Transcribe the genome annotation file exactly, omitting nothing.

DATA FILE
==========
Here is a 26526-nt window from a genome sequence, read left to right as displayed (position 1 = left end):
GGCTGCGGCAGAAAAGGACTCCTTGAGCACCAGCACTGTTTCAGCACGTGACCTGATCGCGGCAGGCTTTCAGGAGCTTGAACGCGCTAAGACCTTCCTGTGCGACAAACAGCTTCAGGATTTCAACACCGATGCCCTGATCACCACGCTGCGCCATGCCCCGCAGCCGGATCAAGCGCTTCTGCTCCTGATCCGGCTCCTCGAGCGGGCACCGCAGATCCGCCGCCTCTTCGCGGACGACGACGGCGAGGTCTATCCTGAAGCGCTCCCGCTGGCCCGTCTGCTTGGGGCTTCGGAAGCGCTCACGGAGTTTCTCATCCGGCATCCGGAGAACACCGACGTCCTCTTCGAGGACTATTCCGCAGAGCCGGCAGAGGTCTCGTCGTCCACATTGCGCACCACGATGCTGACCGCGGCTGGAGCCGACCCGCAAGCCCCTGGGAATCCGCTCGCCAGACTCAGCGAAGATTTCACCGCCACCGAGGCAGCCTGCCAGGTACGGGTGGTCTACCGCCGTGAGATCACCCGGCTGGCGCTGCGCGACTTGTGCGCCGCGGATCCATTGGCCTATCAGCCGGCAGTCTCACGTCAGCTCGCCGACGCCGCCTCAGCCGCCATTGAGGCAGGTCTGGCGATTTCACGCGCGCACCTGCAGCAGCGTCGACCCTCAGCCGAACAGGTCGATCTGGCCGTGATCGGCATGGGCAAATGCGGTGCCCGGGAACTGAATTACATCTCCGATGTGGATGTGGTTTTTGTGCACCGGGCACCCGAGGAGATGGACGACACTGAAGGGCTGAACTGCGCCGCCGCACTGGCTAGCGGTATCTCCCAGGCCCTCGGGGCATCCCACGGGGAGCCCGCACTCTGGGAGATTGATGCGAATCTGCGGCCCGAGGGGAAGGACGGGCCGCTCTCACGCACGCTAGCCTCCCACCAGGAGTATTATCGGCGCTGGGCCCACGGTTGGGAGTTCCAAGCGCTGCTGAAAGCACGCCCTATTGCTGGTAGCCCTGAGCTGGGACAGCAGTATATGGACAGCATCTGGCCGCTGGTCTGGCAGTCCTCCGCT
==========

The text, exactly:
Here is a 26526-nt window from a genome sequence, read left to right as displayed (position 1 = left end):
GGCTGCGGCAGAAAAGGACTCCTTGAGCACCAGCACTGTTTCAGCACGTGACCTGATCGCGGCAGGCTTTCAGGAGCTTGAACGCGCTAAGACCTTCCTGTGCGACAAACAGCTTCAGGATTTCAACACCGATGCCCTGATCACCACGCTGCGCCATGCCCCGCAGCCGGATCAAGCGCTTCTGCTCCTGATCCGGCTCCTCGAGCGGGCACCGCAGATCCGCCGCCTCTTCGCGGACGACGACGGCGAGGTCTATCCTGAAGCGCTCCCGCTGGCCCGTCTGCTTGGGGCTTCGGAAGCGCTCACGGAGTTTCTCATCCGGCATCCGGAGAACACCGACGTCCTCTTCGAGGACTATTCCGCAGAGCCGGCAGAGGTCTCGTCGTCCACATTGCGCACCACGATGCTGACCGCGGCTGGAGCCGACCCGCAAGCCCCTGGGAATCCGCTCGCCAGACTCAGCGAAGATTTCACCGCCACCGAGGCAGCCTGCCAGGTACGGGTGGTCTACCGCCGTGAGATCACCCGGCTGGCGCTGCGCGACTTGTGCGCCGCGGATCCATTGGCCTATCAGCCGGCAGTCTCACGTCAGCTCGCCGACGCCGCCTCAGCCGCCATTGAGGCAGGTCTGGCGATTTCACGCGCGCACCTGCAGCAGCGTCGACCCTCAGCCGAACAGGTCGATCTGGCCGTGATCGGCATGGGCAAATGCGGTGCCCGGGAACTGAATTACATCTCCGATGTGGATGTGGTTTTTGTGCACCGGGCACCCGAGGAGATGGACGACACTGAAGGGCTGAACTGCGCCGCCGCACTGGCTAGCGGTATCTCCCAGGCCCTCGGGGCATCCCACGGGGAGCCCGCACTCTGGGAGATTGATGCGAATCTGCGGCCCGAGGGGAAGGACGGGCCGCTCTCACGCACGCTAGCCTCCCACCAGGAGTATTATCGGCGCTGGGCCCACGGTTGGGAGTTCCAAGCGCTGCTGAAAGCACGCCCTATTGCTGGTAGCCCTGAGCTGGGACAGCAGTATATGGACAGCATCTGGCCGCTGGTCTGGCAGTCCTCCGCT